Posted by: Corri van de Stege | December 6, 2008

The Sunday Salon – 7 December 08

tssbadge41Don’t you find that time and life are slipping by at an incredible speed?  Well, I do.   The thing is, I never seem to be able to catch up with all the reading I want to do.  Neither with the writing, but that’s another story. 

Some time last week, the New York Times published its list of most notable books in 2008.  It’s here .  And I am surprised at the number of books I haven’t even heard of, let alone read!  I pride myself on trying to keep in touch with what’s been published, reviewed, liked and disliked but it is impossible.  Nevertheless, there are also some books on this list that have read – albeit lower down, starting on page 2…    Amongst them of course, A Mercy by Toni Morrison (highly recommended),  Netherlands, by Joseph O’Neill (also highly recommended)  a book of short stories by Tobias  Wolff ‘Our Story Begins’ (of course, highly recommended).    But then I remind myself that this is an American best-seller list, not an English one, or a European one…  You see, I’m European, not even English, however hard I try at times and then console myself that it does not really matter, one way or the other.  How many on this list have you read?   Don’t disappoint me  the way I disappointed myself.  Don’t you wonder sometimes where you spend your life?

Yesterday morning I woke up at 4 o’clock, yes 4 o’clock (!!), and finalised a satisfactory first draft of  my radio play.  I did it!  And I am so grateful to you, who left comments saying that you thought I could do it.  You’ve no idea how helpful that was!  Thank you.  I shall revise and re-write for the next fortnight, but at least there is something there, a satisfactory first draft.    It’s a play about…  well, it’s based on the short story I posted a little while ago, Departure.  I decided to extend it, to make it more dramatic and focus more on the daughter, and what happens to her.  It is, however, still in the draft stage but I have greatly enjoyed working on it.  Isn’t it strange how characters become close to you and you want to nourish them, defend them, protect them?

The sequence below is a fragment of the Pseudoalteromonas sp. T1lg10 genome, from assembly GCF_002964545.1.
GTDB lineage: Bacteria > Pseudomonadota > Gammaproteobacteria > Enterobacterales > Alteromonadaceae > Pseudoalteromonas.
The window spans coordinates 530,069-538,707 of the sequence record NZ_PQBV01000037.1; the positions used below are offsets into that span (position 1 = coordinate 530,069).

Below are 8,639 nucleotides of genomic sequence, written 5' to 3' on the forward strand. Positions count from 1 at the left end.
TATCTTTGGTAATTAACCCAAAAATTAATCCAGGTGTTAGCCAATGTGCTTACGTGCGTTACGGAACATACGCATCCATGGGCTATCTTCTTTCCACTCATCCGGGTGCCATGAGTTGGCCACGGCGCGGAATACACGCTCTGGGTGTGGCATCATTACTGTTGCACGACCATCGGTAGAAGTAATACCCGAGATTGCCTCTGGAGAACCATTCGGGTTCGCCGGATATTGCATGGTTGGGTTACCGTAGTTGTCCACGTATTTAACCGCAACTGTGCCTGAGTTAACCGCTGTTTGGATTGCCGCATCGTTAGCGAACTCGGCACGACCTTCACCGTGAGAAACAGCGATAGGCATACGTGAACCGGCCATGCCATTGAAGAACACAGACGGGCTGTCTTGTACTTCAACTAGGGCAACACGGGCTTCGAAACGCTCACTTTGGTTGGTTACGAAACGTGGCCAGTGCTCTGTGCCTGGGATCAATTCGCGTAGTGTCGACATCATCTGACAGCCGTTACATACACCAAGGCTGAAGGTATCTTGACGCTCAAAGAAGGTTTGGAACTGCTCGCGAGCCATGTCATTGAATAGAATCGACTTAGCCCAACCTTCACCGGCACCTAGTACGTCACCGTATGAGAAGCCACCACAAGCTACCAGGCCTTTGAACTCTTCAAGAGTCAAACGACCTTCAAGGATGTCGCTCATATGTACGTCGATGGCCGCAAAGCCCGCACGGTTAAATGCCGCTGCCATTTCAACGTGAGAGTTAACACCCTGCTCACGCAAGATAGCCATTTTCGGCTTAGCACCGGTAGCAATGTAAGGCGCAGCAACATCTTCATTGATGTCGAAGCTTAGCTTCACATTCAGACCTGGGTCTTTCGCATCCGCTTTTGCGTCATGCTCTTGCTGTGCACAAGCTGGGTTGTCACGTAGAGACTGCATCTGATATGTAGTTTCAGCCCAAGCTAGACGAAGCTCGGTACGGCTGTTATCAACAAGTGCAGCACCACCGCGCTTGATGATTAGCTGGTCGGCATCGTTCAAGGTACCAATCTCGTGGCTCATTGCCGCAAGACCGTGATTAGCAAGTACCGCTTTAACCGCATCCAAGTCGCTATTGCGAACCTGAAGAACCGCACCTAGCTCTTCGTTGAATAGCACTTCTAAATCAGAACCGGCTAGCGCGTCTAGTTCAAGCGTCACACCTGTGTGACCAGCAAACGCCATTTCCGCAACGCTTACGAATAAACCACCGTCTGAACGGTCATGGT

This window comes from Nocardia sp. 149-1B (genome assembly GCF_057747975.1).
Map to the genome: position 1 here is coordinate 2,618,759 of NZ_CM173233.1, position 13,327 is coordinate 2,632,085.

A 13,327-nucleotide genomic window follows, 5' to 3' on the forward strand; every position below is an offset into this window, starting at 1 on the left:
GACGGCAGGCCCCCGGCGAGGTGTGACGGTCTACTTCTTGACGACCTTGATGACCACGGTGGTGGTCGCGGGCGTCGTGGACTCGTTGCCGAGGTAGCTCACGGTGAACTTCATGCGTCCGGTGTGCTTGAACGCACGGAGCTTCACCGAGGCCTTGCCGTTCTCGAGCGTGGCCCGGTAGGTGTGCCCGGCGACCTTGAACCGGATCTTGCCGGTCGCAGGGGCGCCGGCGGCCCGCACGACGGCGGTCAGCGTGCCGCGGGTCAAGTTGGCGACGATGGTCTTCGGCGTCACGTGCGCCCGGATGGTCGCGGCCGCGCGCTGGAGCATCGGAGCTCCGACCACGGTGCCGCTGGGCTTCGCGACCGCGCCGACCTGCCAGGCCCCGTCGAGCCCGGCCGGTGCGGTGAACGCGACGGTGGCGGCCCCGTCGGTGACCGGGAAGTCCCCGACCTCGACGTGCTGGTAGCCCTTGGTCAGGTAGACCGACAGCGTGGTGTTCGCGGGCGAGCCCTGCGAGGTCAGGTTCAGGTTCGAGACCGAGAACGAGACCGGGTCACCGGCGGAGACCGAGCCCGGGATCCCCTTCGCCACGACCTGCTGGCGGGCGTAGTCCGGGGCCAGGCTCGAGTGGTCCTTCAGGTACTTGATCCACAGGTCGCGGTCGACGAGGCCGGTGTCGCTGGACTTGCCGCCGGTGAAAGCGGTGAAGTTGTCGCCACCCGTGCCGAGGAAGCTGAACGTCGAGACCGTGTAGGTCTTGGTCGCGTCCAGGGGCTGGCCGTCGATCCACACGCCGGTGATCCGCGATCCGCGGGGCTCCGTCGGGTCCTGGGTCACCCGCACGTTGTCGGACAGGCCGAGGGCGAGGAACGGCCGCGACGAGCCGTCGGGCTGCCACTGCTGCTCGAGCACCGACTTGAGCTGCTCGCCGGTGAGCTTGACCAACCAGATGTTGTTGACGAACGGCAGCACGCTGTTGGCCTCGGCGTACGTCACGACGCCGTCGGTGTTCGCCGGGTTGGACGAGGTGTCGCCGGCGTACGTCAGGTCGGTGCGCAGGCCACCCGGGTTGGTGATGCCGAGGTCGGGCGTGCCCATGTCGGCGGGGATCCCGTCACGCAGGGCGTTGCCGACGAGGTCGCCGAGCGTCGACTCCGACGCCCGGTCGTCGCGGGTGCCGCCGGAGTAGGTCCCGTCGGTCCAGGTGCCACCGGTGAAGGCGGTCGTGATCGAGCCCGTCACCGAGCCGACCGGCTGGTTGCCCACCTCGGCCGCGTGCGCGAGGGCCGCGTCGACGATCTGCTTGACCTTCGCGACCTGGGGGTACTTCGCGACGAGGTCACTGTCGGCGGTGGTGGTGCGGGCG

the-colour-rose-tremainToday I will spend some time scouring the Sunday papers, as usual,  and maybe I will even finish The Colour by Rose Tremain.  I like this book.  It is so well-written, immaculately researched.  But then, what else can you expect from someone like Rose Tremain?  Her play, Temporary Shelter (winning the Giles Cooper Award)  was one of the insprirations for writing my radio play.  And The Colour was shortlisted for the Orange Prize for fiction in 2004, deservedly, I think.  I have not finished it, yet, but it is one of those books that you don’t really want to finish because you’d like to take with you on your journeys next week, as a companion, something you can rely on for late evening when you want to switch off from work and live a different life.   I’ll just have to take another book if I finish it before I leave for Wales (again) on Monday morning!